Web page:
The first indication of damage by the emerald ash borer is cracks in the branch’s high in the tree followed by canopy dieback. Tunneling by the larvae cause girdling and death of branches and the trunk. Early feeding damage by emerald ash borer will be difficult to detect because trees show few symptoms. Woodpeckers feeding on EAB larvae leave holes in the bark that can be seen by looking up into the tree. As the infestation progresses the trees starts to thin out and branches in the top sections of the tree start to die. Many trees will have a large number of new shoots on the trunk called epicormic branching. Often these branches occur at the junction of thelive and dead sections of the trees. Epicormic branching may also occur at the base of the tree after the tree has died. EAB can live in twigs as small as 1 inch in diameter but can also breed in trunks of fully mature trees. It usually takes 2-5 years for damage to be noticed and the EAB damage kills the tree shortly thereafter.

Mar 17, 2016 2904-1290 (ENTO-200NP)
Emerald Ash Borer Control for Foresters and Landowners Sep 4, 2014 ENTO-76NP
Farm Tractor Logging for Woodlot Owners May 1, 2009 420-090
Forest Harvesting in Virginia, Characteristics of Virginia’s Logging Operations

Virginia’s forests are a vital resource, providing multiple benefits for the
commonwealth’s citizens, forest landowners, and the forest industry. More than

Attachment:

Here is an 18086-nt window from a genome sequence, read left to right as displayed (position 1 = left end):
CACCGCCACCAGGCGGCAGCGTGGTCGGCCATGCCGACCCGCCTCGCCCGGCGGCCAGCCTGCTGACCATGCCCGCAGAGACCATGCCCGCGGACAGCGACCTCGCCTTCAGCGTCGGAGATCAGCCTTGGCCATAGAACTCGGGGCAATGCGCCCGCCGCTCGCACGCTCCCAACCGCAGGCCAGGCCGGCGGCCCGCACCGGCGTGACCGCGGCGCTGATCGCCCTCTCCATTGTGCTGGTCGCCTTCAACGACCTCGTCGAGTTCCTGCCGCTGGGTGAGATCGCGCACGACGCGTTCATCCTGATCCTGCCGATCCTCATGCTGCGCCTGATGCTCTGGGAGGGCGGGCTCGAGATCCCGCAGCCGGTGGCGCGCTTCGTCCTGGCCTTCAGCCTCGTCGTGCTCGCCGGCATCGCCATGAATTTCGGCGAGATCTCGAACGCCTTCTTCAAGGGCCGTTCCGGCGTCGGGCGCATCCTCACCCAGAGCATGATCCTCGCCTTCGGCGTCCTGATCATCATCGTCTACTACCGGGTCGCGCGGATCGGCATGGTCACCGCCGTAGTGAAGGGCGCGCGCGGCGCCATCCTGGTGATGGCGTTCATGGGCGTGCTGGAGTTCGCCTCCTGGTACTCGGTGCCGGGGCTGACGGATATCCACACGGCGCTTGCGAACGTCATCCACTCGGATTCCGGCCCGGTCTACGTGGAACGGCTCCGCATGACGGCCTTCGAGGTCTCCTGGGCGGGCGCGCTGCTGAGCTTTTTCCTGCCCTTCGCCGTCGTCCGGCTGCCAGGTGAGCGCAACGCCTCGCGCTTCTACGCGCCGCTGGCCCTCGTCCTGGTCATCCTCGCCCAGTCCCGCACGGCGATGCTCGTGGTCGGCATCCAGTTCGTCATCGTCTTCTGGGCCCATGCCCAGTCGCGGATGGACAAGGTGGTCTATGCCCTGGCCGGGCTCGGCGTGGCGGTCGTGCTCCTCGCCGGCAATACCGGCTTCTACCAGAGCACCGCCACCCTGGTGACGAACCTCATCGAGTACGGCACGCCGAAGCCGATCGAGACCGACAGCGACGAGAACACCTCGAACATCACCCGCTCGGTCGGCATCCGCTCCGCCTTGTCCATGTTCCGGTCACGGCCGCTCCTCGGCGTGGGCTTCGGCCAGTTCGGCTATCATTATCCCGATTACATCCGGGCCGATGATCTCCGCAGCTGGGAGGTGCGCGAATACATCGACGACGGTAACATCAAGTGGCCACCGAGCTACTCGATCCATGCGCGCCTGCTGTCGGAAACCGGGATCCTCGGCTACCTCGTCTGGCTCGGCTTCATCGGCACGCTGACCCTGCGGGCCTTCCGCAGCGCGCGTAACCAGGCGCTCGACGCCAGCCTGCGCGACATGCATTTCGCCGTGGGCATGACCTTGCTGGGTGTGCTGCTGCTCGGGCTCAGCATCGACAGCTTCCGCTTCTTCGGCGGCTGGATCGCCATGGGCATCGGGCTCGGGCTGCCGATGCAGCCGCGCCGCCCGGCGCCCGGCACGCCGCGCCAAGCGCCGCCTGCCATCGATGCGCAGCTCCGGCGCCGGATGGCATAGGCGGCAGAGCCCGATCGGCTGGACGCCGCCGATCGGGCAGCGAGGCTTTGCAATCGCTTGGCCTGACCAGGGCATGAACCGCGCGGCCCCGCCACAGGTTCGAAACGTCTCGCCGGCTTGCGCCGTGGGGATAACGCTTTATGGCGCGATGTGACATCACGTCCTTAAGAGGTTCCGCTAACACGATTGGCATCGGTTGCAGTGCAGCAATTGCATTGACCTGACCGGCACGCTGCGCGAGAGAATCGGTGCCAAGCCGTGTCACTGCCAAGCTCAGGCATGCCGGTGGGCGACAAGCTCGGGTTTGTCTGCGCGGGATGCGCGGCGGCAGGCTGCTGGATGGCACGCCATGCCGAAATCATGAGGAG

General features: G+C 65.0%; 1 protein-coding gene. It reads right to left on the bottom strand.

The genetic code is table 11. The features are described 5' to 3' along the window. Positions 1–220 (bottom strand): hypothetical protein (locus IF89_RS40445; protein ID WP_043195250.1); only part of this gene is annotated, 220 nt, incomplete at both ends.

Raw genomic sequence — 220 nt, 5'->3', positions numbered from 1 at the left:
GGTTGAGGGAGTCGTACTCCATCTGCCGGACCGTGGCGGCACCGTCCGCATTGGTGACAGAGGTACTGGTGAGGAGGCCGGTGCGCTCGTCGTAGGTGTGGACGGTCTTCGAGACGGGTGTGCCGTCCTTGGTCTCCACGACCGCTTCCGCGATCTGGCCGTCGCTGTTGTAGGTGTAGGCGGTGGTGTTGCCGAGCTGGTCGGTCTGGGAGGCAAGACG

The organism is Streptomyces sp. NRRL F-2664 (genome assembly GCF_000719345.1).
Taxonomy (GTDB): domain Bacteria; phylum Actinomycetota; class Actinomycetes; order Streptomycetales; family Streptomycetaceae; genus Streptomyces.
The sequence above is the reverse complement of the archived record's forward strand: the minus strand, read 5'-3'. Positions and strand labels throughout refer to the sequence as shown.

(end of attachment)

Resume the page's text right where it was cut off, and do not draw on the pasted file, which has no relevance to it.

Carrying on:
15 million acres, nearly two thirds of the state’s is forested. These forests provide
an estimated $23 billion in total economic output, annually, and provide forestry
related jobs to nearly 145,000 (Rephann 2008). Forest harvesting is often a critical
component of forest management1. Logging operations are essential to implementing
forest management plans and providing income to forest landowners. In 2011, more
than 5,900 timber harvests occurred on more than 248,000 acres of Virginia’s
forested land, and net growth continues to exceed the volume harvested (VDOF 2011).

Feb 10, 2012 ANR-5
Forest Landowner’s Guide To The Measurement Of Timber And Logs

As a forest landowner interested in selling timber, you are naturally interested in the price you will receive
for your product and how that price is determined. The measurement of standing timber and logs may seem